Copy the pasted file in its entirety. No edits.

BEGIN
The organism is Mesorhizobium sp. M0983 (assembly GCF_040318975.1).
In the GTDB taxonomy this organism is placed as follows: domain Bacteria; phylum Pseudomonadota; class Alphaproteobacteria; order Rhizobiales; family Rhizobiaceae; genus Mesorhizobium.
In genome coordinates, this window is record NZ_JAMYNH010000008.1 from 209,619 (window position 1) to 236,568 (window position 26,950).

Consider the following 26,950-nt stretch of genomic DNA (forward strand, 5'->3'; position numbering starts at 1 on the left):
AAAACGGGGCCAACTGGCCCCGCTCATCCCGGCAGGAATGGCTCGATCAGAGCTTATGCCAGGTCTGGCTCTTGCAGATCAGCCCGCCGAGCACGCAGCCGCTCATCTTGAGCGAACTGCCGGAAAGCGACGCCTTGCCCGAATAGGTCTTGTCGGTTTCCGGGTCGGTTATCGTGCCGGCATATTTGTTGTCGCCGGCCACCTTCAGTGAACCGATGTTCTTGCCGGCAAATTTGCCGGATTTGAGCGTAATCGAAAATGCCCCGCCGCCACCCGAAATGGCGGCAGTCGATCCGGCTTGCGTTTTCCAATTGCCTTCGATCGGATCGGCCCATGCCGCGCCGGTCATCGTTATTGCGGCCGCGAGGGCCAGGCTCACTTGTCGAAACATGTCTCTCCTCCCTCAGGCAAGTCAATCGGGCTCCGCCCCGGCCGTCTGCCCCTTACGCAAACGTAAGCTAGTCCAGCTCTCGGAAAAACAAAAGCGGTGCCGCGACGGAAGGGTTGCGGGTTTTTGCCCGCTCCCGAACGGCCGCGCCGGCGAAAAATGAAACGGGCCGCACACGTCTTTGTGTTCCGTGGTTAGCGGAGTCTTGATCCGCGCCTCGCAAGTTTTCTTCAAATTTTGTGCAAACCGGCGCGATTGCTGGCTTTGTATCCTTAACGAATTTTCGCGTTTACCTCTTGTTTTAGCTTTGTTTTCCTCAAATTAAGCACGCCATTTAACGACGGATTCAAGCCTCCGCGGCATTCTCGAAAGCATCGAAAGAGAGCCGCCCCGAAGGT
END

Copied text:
The organism is Mesorhizobium sp. M0983 (assembly GCF_040318975.1).
In the GTDB taxonomy this organism is placed as follows: domain Bacteria; phylum Pseudomonadota; class Alphaproteobacteria; order Rhizobiales; family Rhizobiaceae; genus Mesorhizobium.
In genome coordinates, this window is record NZ_JAMYNH010000008.1 from 209,619 (window position 1) to 236,568 (window position 26,950).

Consider the following 26,950-nt stretch of genomic DNA (forward strand, 5'->3'; position numbering starts at 1 on the left):
AAAACGGGGCCAACTGGCCCCGCTCATCCCGGCAGGAATGGCTCGATCAGAGCTTATGCCAGGTCTGGCTCTTGCAGATCAGCCCGCCGAGCACGCAGCCGCTCATCTTGAGCGAACTGCCGGAAAGCGACGCCTTGCCCGAATAGGTCTTGTCGGTTTCCGGGTCGGTTATCGTGCCGGCATATTTGTTGTCGCCGGCCACCTTCAGTGAACCGATGTTCTTGCCGGCAAATTTGCCGGATTTGAGCGTAATCGAAAATGCCCCGCCGCCACCCGAAATGGCGGCAGTCGATCCGGCTTGCGTTTTCCAATTGCCTTCGATCGGATCGGCCCATGCCGCGCCGGTCATCGTTATTGCGGCCGCGAGGGCCAGGCTCACTTGTCGAAACATGTCTCTCCTCCCTCAGGCAAGTCAATCGGGCTCCGCCCCGGCCGTCTGCCCCTTACGCAAACGTAAGCTAGTCCAGCTCTCGGAAAAACAAAAGCGGTGCCGCGACGGAAGGGTTGCGGGTTTTTGCCCGCTCCCGAACGGCCGCGCCGGCGAAAAATGAAACGGGCCGCACACGTCTTTGTGTTCCGTGGTTAGCGGAGTCTTGATCCGCGCCTCGCAAGTTTTCTTCAAATTTTGTGCAAACCGGCGCGATTGCTGGCTTTGTATCCTTAACGAATTTTCGCGTTTACCTCTTGTTTTAGCTTTGTTTTCCTCAAATTAAGCACGCCATTTAACGACGGATTCAAGCCTCCGCGGCATTCTCGAAAGCATCGAAAGAGAGCCGCCCCGAAGGT